Batger & Co was the largest jam manufacturer in Britain by 1873. Batger’s Chinese Figs remained in production until around 2000.
The Batger confectionery business is established
The Batger family had a background in the London sugar trade. The business claimed that it was established by a Miss Batger in 1748.
John Batger was based at 16 Bishopsgate Street, London by 1783, and had established a confectionery business by at least 1814.
Batger & Co had a four-storey factory at 15-16 Bishopsgate Street by 1847.
Samuel Hanson & Son acquire Batger & Co
Batger & Co was acquired by Samuel Hanson & Son of Botolph Lane in 1856. There were around twelve employees.
An annual, expenses-paid excursion for staff was introduced from 1856.
About 25 people were employed by around 1860.
A new factory was established at 103 Broad Street, Ratcliff, London in 1863.
Frederick Machin enters the business
Frederick Machin (1826 – 1902) and Samuel Hanson (1804 – 1882) had control of Batger & Co by 1864. Machin was responsible for the subsequent growth of a relatively small and declining business.
The Bishopsgate premises were divested in 1867.
Batger & Co employed 200 people by 1871. “Harlequin” Christmas crackers began to be produced from 1872.
Batger & Co was described as the largest jam manufacturer in Britain in 1873.
The Batger & Co factory covered two acres, all built upon, by 1875. 450 people were employed; rising to 550 at Christmas and 700 during the English fruit season, when jam was made. Around 2,000 tons of sugar and 1,000 tons of English fruits were used each year. Machinery was used extensively.
Frederick Arnold was the general manager of the company from 1855. He was a kind man and an effective manager. Arnold was dismissed in 1880 for extensively stealing from the company, and sentenced to 14 months hard labour.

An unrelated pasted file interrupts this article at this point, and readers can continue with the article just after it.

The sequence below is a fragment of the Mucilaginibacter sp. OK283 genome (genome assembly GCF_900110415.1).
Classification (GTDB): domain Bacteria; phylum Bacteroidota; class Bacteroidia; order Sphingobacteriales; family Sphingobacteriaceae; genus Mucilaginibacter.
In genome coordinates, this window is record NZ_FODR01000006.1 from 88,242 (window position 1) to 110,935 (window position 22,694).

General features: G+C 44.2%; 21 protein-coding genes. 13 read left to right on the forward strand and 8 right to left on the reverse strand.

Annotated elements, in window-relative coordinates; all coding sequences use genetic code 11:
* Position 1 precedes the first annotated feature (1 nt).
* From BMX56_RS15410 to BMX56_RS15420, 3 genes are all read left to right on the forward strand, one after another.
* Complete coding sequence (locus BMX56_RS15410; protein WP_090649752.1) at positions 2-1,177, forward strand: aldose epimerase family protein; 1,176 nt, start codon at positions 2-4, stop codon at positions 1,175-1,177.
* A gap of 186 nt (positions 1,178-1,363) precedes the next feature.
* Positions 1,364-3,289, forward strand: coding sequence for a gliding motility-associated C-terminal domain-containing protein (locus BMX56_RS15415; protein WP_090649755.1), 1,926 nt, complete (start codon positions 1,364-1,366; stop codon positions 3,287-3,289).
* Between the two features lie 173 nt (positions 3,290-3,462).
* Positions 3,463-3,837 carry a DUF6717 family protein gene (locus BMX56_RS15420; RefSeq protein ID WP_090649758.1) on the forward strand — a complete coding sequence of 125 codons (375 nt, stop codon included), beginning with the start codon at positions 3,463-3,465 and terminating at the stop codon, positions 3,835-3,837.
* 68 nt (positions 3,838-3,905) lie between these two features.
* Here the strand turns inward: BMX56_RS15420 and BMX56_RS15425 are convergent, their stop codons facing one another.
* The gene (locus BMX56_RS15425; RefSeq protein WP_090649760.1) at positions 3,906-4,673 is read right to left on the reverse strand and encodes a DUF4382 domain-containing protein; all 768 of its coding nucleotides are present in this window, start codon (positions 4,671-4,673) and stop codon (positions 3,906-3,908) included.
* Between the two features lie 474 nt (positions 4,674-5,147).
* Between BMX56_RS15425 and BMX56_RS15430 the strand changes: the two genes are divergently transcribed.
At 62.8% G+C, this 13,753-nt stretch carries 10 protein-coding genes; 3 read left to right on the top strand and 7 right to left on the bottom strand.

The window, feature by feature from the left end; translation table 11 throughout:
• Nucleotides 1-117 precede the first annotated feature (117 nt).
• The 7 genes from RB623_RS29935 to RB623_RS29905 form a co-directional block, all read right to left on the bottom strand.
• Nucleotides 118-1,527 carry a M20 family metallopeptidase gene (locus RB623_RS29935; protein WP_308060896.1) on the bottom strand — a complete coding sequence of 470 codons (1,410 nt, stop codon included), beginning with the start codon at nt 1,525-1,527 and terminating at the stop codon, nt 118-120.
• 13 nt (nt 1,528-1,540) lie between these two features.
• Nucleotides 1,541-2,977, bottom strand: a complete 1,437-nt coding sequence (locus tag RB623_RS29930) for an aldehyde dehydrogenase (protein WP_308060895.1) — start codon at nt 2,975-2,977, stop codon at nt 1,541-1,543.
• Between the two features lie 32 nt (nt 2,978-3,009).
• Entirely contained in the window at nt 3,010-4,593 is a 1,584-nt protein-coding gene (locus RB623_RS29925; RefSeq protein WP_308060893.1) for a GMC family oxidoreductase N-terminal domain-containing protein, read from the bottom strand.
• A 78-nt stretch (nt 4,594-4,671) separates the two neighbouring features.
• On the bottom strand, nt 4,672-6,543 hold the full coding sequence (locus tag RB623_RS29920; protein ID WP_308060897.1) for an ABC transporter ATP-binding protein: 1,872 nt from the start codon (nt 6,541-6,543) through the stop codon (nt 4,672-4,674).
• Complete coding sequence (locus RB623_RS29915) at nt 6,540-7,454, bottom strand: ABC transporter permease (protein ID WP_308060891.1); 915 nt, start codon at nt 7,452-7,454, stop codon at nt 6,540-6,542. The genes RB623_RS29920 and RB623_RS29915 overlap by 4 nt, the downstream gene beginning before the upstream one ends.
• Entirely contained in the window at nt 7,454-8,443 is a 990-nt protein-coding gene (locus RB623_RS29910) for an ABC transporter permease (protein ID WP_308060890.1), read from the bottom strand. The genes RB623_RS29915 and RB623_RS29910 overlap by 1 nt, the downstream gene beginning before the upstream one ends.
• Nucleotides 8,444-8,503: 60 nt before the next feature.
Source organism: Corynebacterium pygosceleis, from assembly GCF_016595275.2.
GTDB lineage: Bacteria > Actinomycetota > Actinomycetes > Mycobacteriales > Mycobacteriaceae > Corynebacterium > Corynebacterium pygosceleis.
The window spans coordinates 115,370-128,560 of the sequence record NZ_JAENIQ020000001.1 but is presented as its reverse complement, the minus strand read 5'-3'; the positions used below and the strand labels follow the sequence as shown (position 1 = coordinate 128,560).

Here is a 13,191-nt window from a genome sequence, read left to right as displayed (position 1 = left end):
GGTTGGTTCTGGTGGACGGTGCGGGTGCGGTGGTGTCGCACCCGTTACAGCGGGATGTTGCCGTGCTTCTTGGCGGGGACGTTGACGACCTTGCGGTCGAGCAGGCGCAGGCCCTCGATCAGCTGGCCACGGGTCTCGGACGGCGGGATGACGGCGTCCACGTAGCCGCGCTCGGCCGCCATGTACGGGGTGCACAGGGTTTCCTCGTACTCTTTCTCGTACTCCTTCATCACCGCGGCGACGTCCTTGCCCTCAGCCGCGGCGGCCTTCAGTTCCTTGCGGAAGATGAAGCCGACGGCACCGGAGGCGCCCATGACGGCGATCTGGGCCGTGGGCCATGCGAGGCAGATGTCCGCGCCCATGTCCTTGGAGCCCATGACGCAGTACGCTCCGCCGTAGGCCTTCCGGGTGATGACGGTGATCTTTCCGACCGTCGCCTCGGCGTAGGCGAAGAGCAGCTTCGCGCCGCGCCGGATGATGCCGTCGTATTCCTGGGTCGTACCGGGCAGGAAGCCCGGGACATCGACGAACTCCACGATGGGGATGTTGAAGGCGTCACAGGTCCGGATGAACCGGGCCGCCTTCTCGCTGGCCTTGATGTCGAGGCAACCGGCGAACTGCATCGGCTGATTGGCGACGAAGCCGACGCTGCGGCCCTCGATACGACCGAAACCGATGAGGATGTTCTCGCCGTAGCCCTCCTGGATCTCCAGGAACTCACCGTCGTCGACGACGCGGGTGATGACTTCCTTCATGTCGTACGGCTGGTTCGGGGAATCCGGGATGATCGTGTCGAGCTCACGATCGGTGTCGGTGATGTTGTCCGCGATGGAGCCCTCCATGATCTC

Frederick Machin had assumed full control of Batger & Co by 1880.
Batger & Co employed 400 people (250 men, 100 women and 50 boys) by 1881. The company was one of the largest manufacturers of jam and confectionery in London.
Batger & Co employed a workforce of 500 to 600 people during peak periods by 1887.
14 tons of rotten fruit were seized from the Broad Street factory by the local health authority in 1895.
Batger & Co was credited as the longest-established confectionery business in Britain by the turn of the century.
Frederick Machin died in 1902 with a net personalty valued at £48,995. Control of the firm passed to his son, Stanley Machin (1861 – 1939).
Batger was one of the largest confectionery companies in the United Kingdom by 1902.
Batger had introduced Chinese Figs by 1903. They were oval sweets consisting of real figs, fruit jelly and a sugar coating.
Batger & Co enjoyed record sales in 1906, buoyed by healthy export sales, and the factory was extended.
Batger & Co was the largest ratepayer in East London by 1910.
Batger & Co employed a workforce of up to 2,000 people during peak periods by 1912. Joseph Hetherington (1873 – 1937) was manager of the confectionery factory by this time.
During the First World War the company won a lucrative contract to supply the Army with jam.
Batger & Co is acquired by Crosse & Blackwell
Batger & Co was acquired by Crosse & Blackwell for £522,902 in 1920. Batger retained its old management, and Stanley Machin was appointed a director of Crosse & Blackwell.
Batger & Co was the sole profitable Crosse & Blackwell subsidiary in 1923. However Crosse & Blackwell directors discovered that a confectionery business lacked synergies with a company largely concerned with preserves.
Machin and Hetherington family ownership
Crosse & Blackwell divested Batger & Co Ltd as a private company under the sole control of Stanley Machin and Joseph Hetherington in 1926.
There was a strike at the Broad Street factory in 1926. The striking employees were all dismissed.
Stanley Machin died in 1939. An obituary hailed him as one of the “leaders of commercial life in the City of London”.
The Broad Street factories were destroyed during the Blitz in 1940. A new factory was opened at 44 Southside, Clapham Common.
Sale to Needlers
Batger & Co became loss-making, and was sold to Needlers Ltd of Hull, a confectionery firm, for £263,000 in cash in 1970. The Batger factory in Clapham was closed in 1971, with production relocated to Hull. J Hetherington and Colin Machin, joined the Needlers board of directors.
The last remaining Batger’s product, Chinese Figs, was discontinued around the year 2000.
The Needlers business was acquired by Ashbury Confectionery of Corby in 2002.